Crime & Justice

Syrians file complaint in Germany over sex abuse in Assad's jails



Syrian campaigner Wafa Mustafa (C) holds a picture of her father as she sits beside co-plaintiff, Syrian Oscar-nominated filmmaker Feras Fayyad (L), and Syrian human rights lawyer Anwar al-Bunni, in front of pictures of victims of the Syrian regime, during a protest outside the trial against two Syrian alleged former intelligence officers accused of crimes against humanity, on June 4th in Koblenz, western Germany. [Thomas Lohnes/AFP]

Seven Syrians who suffered or witnessed rape and sexual abuse in detention centres under President Bashar al-Assad's regime have submitted a criminal complaint to prosecutors in Germany, an NGO supporting them said Thursday (June 18th).

The four women and three men were held in various detention centres in Damascus, Aleppo and Hama between April 2011 and August 2013, said the Berlin-based European Centre for Constitutional and Human Rights (ECCHR).

They were all victims or witnesses of torture and sexual violence, including rape, "electrical shocks to the genitals... and forced abortion", the ECCHR said.

The German federal prosecutor's office in the south-western city of Karlsruhe was not immediately available for comment.

The plaintiffs named nine senior Syrian government and air force intelligence officials in their complaint, including Jamil Hassan, a former close associate of al-Assad and head of the air force intelligence services until 2019.

Hassan is already the subject of an international arrest warrant from Germany and France on suspicion of crimes against humanity.

State-sponsored torture

Sexual and gender-based violence in Syrian detention facilities "were and continue to be part of a widespread and systematic attack against the civilian population" since the Syrian war started in 2011, according to the ECCHR.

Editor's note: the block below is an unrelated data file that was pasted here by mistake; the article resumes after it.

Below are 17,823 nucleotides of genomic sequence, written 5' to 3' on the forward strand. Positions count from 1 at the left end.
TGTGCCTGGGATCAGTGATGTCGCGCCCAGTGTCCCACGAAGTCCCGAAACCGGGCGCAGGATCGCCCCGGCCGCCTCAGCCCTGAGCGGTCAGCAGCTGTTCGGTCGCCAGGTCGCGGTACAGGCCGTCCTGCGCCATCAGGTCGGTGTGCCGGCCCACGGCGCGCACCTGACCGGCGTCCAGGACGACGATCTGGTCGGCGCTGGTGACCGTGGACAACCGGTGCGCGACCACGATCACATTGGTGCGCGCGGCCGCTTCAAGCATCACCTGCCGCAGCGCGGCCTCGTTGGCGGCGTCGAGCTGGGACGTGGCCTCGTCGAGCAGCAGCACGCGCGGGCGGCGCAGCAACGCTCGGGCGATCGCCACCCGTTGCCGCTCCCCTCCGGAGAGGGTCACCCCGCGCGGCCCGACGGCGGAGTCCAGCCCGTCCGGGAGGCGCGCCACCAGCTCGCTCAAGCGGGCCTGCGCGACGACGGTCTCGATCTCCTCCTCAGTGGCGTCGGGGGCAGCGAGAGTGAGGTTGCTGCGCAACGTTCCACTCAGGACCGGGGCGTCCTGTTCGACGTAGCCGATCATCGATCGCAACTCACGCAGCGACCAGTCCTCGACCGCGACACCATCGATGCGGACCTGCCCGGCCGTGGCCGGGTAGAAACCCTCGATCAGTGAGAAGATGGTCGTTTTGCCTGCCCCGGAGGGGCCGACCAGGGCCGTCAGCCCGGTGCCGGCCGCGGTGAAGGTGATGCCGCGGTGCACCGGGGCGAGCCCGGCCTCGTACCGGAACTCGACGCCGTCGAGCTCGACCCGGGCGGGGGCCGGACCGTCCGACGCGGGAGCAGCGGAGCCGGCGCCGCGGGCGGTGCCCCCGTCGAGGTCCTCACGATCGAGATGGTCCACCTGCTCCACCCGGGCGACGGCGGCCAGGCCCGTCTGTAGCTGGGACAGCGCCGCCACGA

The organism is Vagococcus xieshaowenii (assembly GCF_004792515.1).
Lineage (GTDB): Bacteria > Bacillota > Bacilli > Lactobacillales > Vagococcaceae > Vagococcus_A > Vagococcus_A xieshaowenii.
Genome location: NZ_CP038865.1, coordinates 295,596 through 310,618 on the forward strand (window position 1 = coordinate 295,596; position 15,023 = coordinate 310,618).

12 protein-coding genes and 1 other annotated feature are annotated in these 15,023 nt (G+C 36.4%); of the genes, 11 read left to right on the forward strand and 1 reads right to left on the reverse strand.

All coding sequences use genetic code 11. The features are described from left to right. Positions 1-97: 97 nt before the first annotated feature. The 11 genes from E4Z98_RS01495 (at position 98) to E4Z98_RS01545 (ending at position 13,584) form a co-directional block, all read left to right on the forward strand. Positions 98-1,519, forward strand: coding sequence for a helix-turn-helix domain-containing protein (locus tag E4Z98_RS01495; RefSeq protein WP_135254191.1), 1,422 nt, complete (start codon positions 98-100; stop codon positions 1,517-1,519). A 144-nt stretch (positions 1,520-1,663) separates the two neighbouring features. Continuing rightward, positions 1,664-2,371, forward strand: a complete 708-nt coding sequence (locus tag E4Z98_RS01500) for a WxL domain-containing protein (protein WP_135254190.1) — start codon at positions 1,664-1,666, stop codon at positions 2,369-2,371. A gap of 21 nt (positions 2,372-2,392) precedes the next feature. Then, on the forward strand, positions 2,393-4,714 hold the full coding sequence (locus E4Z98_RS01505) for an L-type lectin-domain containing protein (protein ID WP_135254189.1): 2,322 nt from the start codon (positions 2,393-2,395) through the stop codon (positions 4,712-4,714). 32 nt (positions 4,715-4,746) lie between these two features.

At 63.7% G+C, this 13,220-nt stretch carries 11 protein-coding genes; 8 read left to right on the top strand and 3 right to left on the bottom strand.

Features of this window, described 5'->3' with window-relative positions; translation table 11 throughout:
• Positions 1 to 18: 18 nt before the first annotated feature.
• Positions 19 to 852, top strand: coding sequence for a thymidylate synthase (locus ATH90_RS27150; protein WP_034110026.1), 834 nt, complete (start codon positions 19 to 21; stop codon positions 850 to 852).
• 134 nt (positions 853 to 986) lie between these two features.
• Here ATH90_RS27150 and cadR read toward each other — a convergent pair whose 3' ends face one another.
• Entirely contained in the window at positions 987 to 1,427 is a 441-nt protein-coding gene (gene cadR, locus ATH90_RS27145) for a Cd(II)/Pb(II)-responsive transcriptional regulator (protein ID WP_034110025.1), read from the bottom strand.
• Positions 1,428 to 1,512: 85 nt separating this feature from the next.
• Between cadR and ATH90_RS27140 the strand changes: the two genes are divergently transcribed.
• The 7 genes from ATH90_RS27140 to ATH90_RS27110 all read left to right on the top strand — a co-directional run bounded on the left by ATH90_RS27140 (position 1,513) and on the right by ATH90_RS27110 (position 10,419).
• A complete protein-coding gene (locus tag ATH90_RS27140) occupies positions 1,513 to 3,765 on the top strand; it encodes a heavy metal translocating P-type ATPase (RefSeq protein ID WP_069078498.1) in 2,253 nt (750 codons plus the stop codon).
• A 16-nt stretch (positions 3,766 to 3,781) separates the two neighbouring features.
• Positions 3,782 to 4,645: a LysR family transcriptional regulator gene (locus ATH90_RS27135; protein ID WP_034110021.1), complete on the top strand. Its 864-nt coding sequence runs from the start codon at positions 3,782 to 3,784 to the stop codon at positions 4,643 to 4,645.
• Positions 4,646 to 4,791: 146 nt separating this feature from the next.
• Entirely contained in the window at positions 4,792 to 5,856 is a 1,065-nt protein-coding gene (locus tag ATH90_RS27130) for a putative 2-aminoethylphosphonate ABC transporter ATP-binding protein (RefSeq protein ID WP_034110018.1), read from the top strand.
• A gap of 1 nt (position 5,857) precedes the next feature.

"I want the international community and judicial authorities to know what we went through just because we are women," one of the victims was cited as saying in a press release.

In April, the first court case worldwide over state-sponsored torture by the al-Assad regime opened in Germany.

The two defendants in the case are being tried on the principle of universal jurisdiction, which allows a foreign country to prosecute war crimes and crimes against humanity.

The Syrian Observatory for Human Rights estimates that at least 100,000 people have died from torture or as a result of the terrible conditions in regime prisons.

Half a million people have gone through regime jails since 2011, it says.

Several thousand people have died over the same period in prisons run by extremists or other opposition groups, according to the Observatory.

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